Thursday, November 3rd, 2011

“Book haiku” field added

Just for the heck of it, we’ve added a “Book haiku” field on work pages (find it in the LibraryThing members’ description section, near the bottom of the page). Try your hand at summarizing your favorite books in 17 syllables!*

Some examples:

Run away from home
Lazy Summer down river
Ignorance ain’t bliss

(readafew, for The Adventures of Huckleberry Finn)

Boat on the ocean
Was there really a tiger?
We will never know.

(mamajoan, for Life of Pi)

See recently-added haikus here, accessible via the More tab. Add yours (via the work page), and, if so inclined, tweet them using the hashtag #bookhaiku. We’ll be tweeting some of our favorites from @LibraryThing, too.

* Reminder: a haiku consists of three lines: five, seven, and five syllables respectively.

Labels: haiku, new feature, new features


  1. mamajoan says:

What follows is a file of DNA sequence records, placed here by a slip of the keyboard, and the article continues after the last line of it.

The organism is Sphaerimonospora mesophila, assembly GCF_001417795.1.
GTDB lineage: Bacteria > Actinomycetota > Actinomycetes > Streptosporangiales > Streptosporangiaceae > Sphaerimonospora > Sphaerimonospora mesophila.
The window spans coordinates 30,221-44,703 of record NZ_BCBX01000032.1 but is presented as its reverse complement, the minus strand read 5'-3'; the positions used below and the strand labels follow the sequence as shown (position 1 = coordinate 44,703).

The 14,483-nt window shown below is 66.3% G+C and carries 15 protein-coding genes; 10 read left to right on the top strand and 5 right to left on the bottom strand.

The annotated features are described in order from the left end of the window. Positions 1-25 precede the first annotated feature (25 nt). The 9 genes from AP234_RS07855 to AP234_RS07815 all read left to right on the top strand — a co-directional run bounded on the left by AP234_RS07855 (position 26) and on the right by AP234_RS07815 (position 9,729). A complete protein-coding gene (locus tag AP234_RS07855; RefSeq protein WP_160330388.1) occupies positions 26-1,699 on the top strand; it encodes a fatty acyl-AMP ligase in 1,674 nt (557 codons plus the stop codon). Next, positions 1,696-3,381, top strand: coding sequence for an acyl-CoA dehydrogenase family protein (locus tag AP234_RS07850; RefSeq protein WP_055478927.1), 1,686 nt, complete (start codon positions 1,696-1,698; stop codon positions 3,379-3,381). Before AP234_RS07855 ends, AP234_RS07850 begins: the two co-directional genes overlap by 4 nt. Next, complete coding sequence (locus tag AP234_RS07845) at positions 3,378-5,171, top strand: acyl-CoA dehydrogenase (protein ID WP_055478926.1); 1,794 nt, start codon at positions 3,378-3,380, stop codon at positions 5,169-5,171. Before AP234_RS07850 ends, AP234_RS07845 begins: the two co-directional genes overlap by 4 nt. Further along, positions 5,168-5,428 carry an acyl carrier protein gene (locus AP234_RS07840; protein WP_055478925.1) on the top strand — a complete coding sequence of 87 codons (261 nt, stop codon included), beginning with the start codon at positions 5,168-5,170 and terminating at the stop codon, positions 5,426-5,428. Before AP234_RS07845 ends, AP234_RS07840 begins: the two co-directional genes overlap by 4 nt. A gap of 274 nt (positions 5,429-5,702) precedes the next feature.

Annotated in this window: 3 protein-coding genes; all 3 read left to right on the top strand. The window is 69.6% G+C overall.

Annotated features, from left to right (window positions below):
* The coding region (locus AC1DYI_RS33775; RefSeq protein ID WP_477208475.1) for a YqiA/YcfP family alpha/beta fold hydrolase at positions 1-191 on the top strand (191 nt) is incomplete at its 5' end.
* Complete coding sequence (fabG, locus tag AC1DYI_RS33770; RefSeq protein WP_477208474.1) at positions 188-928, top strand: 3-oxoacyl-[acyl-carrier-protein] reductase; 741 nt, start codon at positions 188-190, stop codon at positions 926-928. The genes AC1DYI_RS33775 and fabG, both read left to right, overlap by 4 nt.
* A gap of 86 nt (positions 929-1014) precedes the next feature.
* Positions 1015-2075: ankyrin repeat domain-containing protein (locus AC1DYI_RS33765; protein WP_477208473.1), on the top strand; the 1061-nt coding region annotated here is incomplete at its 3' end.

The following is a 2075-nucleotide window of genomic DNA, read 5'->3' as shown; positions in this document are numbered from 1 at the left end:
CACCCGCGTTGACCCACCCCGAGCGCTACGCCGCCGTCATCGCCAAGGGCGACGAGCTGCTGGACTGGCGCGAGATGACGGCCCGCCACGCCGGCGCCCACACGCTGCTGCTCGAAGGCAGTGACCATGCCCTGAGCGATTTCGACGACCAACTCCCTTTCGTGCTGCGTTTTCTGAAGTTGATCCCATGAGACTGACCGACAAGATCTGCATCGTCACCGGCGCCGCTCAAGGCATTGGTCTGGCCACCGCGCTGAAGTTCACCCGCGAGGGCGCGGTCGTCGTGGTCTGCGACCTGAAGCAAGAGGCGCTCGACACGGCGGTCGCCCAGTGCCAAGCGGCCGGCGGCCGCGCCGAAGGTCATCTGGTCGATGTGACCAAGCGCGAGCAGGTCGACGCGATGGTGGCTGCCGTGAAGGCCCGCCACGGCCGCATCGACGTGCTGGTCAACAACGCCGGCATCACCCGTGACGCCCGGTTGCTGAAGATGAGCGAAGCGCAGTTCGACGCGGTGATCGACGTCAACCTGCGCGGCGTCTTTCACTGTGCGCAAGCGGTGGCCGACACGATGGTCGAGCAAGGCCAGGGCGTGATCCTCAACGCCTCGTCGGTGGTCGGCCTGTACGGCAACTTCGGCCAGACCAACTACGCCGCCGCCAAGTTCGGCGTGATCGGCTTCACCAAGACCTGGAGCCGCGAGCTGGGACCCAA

Thanks for the shout-out. 🙂 Alas, the Facebook share button on this blog post is borked. The link that it posted on my Facebook wall doesn’t work.

  2. Sinetrig says:

    Writing a Haiku for a book is a great idea. I have two questions:
    1) Why can’t we read the Haiku for a book on that book’s record(s) pages?
    2) How can we access the Haiku field to read all the Haiku’s?

    Thanks, Sinetrig

  3. Jannes says:

    Wonderful! I fear this will take over my life if I’m not careful.
    Would it possible to add a language switch for this, like the one used for Common Knowledge?

  4. 19vatermit64 says:

    I have been doing this – on and off – for a while on my LibraryThing site. Good job adding this to the site!

  5. Joannasephine says:

    Nooooooo! Please god, no. Haiku is NOT a seventeen syllable poem. Yes, I know that’s what you were taught in school. But it isn’t, and never has been. I can rant about the reasons why not for hours, but can we just leave it at that for now?! (And yes, I do write actual haiku.)

    Call it a syllabic poem if you like,
    Just. Not. Haiku.

  6. mta says:

    Can’t see where to add it (not in my LT library), but this is my haiku summary of the whole Harry Potter oeuvre:

    Avada Ked-aaargh!
    What goes around comes around

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